What Happens to Your Brain When You Learn A Foreign Language?

Just like you cannot compare a single core computer to its dual-core counterpart in terms of processing speed. Learning a new language works wonder for your brain by waking up all its different parts and it, therefore, processes stored information faster.

 

One of the best ways to learn a foreign language is to constantly train your brain to process in the language you are learning. In short, you need to make more strenuous and awkward conversations with people who know the language better than you. Of course, you may choose to memorize phrases and new vocabulary while learning, but this is not at all sufficient for you to completely master a foreign language.

 

Anyway, as I have written a post about why you should learn a foreign language before, today, I will take you on a journey inside the brain and show you what happens to your brain when you learn a foreign language.

 

Your Brain Grows

Our brain is plastic because it is like a muscle that grows when you exercise it regularly. Likewise, when you learn a new language, you are exercising your brain muscles. As a result, the more you exercise your brain, the stronger your brain becomes and the more it increases in size as you acquire more information in the process.

 

You Make Better Judgments And Decisions

As you put your brain muscles to work, you are altering its structure, while at the same time improving certain functions. For instance, studies have shown that acquiring a new language is correlated to an increase in the size of the gray and white matter in certain relevant regions of the brain.

 

One of those regions in the brain is the anterior cingulate cortex, which has been found to increase in size because it plays an important role in monitoring which language is being spoken and preventing the other language(s) from intruding our speech[1].

 

Other relevant regions in the brain include the frontal and parietal areas where it is involved in making good judgments and decisions. Thus, one who is bilingual is generally able to plan (short, medium and long term) more efficiently and effectively than those who are monolingual. This, in turn, affects the bilingual's decision-making processes as the bilingual's brain executes one plan stage after the other. This chronological process will in turn spill over its ripple effects to other parts of the bilingual's life. 

 

You Gain Quick Wit and Intelligence

Learning a foreign language gradually enables a person to think faster and processes information more quickly. This is usually a result of your brain muscles receiving sufficient exercise when you are constantly learning and taking in new information every day. As you are able to think better and make quick decisions, you will also be able to be succinct in your answers to questions that people throw at you, and smarter enough to deal with much of life's challenges.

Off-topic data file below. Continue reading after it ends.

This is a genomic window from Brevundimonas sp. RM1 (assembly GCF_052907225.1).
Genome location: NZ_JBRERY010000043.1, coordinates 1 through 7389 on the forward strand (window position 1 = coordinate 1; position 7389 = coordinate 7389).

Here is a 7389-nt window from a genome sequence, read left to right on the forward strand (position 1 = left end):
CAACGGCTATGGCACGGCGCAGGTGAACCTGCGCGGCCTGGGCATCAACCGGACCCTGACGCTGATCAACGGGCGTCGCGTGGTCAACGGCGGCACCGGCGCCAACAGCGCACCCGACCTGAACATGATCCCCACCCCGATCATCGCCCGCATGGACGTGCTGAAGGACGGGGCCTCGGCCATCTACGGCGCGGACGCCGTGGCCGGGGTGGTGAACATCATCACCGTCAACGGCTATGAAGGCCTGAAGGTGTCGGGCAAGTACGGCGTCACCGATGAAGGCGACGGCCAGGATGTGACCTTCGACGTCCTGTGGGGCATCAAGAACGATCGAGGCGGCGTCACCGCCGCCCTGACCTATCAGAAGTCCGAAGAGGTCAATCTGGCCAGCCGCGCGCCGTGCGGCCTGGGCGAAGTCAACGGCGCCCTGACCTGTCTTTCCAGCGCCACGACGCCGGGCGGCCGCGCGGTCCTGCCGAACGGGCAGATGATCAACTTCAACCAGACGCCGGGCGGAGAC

You Become More Aware of Your Surroundings

Learning a new language helps the brain to become more attentive to life. This helps you to reason in quadruple ways and see people or things from different perspectives. As such, being able to see the perspectives of others will make you more aware of the people around you and make you more empathic in the process. In the process, you may be able to even think outside the box having known what the box already contains.

 

You Heightened Your Listening Ability

As you grow to be more aware of your surroundings when you are picking up a foreign language, you will also gradually learn to listen better. This is because different languages have their nuances and phonetics. As such, the brain naturally tends to pay more attention to sounds as they are produced so as to pick what language it is listening to and prepare itself to, with the language set it would respond with.

 

Your Working Memory Improves

The working memory is a short-term cognitive apparatus whose sole aim is to hold information on a temporal basis. It is responsible for reasoning ability, decision-making, guidance, and behaviors. By learning a foreign language, you will not only be able to stay sharp and alert but your brain will gradually be powerfully enhanced enough to retain acquired information from the language that you learn.

 

You Are Able to Fight Dementia and Alzheimer’s Disease

A large research study from the University of Edinburgh has revealed a correlation between bilingualism and progression of dementia and other cognitive diseases like Alzheimer’s. Hence, the good news — you can now fight and delay Dementia caused by Alzheimer's disease. Does speaking more than three languages improve your chances of preventing the onset of Dementia? Let's take a look at the polyglots.

 

Polyglots come blessed with a plethora of words, sounds, and phrases to choose from while maintaining a different database for different languages. Their brain acts swiftly to select from available languages and words to flow in. Switching from one language to another could simply be an exercise for their brains every single day. Therefore, it would not be a surprise if there is a lower chance for polyglots to develop Dementia or Alzheimer's Disease.

 

That said, you do not have to be a polyglot to fight Dementia or Alzheimer's disease. By learning new words and phrases daily, and as you train yourself to speak and think in the language you are learning, this will enable you to gradually become bilingual or trilingual. You might stand a good chance of preventing the onset of Dementia or Alzheimer's Disease.

 


Final Note

Whether you are bilingual, or multilingual, your brain has more potential to grow smarter, wiser, bigger, healthier and faster. There is no better way to stimulate the brain than learning a foreign language.

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